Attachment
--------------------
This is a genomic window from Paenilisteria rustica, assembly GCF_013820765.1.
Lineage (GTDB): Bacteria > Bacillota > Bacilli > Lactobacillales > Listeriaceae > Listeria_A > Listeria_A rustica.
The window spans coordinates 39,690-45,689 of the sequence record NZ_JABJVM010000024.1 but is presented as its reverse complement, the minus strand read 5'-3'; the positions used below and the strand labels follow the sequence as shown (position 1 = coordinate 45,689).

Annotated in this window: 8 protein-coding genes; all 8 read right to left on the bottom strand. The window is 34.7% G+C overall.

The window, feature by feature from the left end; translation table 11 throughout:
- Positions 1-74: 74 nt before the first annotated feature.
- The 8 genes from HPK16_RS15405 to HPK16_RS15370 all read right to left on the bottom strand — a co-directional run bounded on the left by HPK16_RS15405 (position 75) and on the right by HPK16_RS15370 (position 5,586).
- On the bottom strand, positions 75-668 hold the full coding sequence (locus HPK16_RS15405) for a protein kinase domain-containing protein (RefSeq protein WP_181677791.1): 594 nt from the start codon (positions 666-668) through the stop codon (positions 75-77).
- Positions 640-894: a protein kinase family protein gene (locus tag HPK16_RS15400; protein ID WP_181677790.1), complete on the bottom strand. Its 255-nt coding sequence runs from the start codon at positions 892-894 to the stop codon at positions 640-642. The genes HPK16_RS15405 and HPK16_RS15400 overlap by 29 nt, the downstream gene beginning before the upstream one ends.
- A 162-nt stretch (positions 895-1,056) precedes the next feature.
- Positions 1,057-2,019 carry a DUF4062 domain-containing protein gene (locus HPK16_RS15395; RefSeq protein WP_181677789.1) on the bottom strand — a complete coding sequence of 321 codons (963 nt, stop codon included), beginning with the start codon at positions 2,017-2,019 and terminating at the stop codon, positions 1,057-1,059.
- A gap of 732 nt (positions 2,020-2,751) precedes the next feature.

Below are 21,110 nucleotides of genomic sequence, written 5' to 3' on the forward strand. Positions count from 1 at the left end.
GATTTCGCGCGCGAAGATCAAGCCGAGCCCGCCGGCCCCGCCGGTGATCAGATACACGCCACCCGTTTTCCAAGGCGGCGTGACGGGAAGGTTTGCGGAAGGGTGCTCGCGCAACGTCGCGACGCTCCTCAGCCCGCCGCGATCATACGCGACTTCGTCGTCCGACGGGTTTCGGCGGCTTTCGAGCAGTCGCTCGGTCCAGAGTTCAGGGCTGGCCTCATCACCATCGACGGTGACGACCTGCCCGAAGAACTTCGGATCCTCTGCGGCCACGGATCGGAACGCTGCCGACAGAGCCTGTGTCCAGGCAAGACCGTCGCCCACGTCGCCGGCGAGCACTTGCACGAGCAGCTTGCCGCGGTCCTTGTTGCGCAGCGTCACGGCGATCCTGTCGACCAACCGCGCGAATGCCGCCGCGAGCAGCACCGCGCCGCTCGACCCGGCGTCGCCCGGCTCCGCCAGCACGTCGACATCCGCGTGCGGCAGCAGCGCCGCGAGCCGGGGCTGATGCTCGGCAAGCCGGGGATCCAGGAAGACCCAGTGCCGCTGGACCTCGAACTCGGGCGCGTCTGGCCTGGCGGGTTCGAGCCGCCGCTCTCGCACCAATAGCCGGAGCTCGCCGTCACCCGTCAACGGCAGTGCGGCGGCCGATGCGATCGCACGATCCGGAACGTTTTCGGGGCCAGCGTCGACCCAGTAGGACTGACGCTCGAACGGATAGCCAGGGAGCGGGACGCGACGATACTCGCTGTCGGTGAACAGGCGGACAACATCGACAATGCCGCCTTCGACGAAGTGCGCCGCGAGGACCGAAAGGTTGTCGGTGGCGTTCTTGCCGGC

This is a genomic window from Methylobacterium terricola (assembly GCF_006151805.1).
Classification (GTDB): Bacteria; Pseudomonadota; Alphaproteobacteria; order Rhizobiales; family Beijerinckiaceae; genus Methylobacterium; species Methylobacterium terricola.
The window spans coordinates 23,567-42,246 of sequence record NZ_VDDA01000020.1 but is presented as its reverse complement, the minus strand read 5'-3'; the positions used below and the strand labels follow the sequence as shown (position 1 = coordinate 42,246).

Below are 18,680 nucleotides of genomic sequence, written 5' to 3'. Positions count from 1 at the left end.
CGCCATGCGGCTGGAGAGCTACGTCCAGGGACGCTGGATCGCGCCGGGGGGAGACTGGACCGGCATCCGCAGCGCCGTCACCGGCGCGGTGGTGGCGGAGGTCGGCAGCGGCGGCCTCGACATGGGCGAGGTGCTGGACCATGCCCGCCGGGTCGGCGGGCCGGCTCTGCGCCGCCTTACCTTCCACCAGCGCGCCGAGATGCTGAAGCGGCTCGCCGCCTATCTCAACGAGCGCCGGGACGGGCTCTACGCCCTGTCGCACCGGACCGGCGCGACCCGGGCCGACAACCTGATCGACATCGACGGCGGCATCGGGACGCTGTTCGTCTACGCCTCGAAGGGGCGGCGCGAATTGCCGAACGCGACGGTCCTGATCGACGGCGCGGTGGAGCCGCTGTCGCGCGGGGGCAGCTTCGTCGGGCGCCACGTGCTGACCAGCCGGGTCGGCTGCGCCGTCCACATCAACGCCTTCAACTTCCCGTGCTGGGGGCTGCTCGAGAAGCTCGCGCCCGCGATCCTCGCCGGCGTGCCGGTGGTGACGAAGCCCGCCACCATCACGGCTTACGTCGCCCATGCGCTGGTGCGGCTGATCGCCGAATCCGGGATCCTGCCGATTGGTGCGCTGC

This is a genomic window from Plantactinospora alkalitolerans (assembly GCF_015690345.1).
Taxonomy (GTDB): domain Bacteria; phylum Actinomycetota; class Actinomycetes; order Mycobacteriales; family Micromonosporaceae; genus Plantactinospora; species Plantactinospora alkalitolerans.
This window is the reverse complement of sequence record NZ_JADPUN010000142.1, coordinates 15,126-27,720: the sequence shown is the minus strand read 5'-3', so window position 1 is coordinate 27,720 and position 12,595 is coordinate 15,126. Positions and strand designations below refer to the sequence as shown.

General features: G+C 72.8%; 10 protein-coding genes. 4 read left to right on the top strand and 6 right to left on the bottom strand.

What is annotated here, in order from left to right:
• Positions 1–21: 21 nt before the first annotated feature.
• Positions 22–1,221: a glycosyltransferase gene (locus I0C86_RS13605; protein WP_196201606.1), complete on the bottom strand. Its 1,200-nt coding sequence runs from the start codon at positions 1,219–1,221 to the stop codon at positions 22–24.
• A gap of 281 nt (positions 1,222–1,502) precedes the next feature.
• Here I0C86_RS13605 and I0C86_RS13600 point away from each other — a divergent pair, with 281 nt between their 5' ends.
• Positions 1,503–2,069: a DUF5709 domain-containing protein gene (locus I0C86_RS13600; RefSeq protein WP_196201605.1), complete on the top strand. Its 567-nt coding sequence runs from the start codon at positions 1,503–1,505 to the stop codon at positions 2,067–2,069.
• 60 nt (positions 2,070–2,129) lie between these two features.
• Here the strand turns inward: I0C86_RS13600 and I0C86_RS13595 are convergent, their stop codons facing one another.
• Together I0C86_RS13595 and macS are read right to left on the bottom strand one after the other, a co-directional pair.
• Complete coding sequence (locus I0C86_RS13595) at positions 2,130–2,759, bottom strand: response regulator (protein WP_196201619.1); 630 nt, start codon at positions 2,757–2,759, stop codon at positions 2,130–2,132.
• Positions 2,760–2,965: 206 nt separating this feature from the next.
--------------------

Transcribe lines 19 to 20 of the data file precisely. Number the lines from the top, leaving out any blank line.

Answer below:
CGCCATGCGGCTGGAGAGCTACGTCCAGGGACGCTGGATCGCGCCGGGGGGAGACTGGACCGGCATCCGCAGCGCCGTCACCGGCGCGGTGGTGGCGGAGGTCGGCAGCGGCGGCCTCGACATGGGCGAGGTGCTGGACCATGCCCGCCGGGTCGGCGGGCCGGCTCTGCGCCGCCTTACCTTCCACCAGCGCGCCGAGATGCTGAAGCGGCTCGCCGCCTATCTCAACGAGCGCCGGGACGGGCTCTACGCCCTGTCGCACCGGACCGGCGCGACCCGGGCCGACAACCTGATCGACATCGACGGCGGCATCGGGACGCTGTTCGTCTACGCCTCGAAGGGGCGGCGCGAATTGCCGAACGCGACGGTCCTGATCGACGGCGCGGTGGAGCCGCTGTCGCGCGGGGGCAGCTTCGTCGGGCGCCACGTGCTGACCAGCCGGGTCGGCTGCGCCGTCCACATCAACGCCTTCAACTTCCCGTGCTGGGGGCTGCTCGAGAAGCTCGCGCCCGCGATCCTCGCCGGCGTGCCGGTGGTGACGAAGCCCGCCACCATCACGGCTTACGTCGCCCATGCGCTGGTGCGGCTGATCGCCGAATCCGGGATCCTGCCGATTGGTGCGCTGC

This is a genomic window from Plantactinospora alkalitolerans (assembly GCF_015690345.1).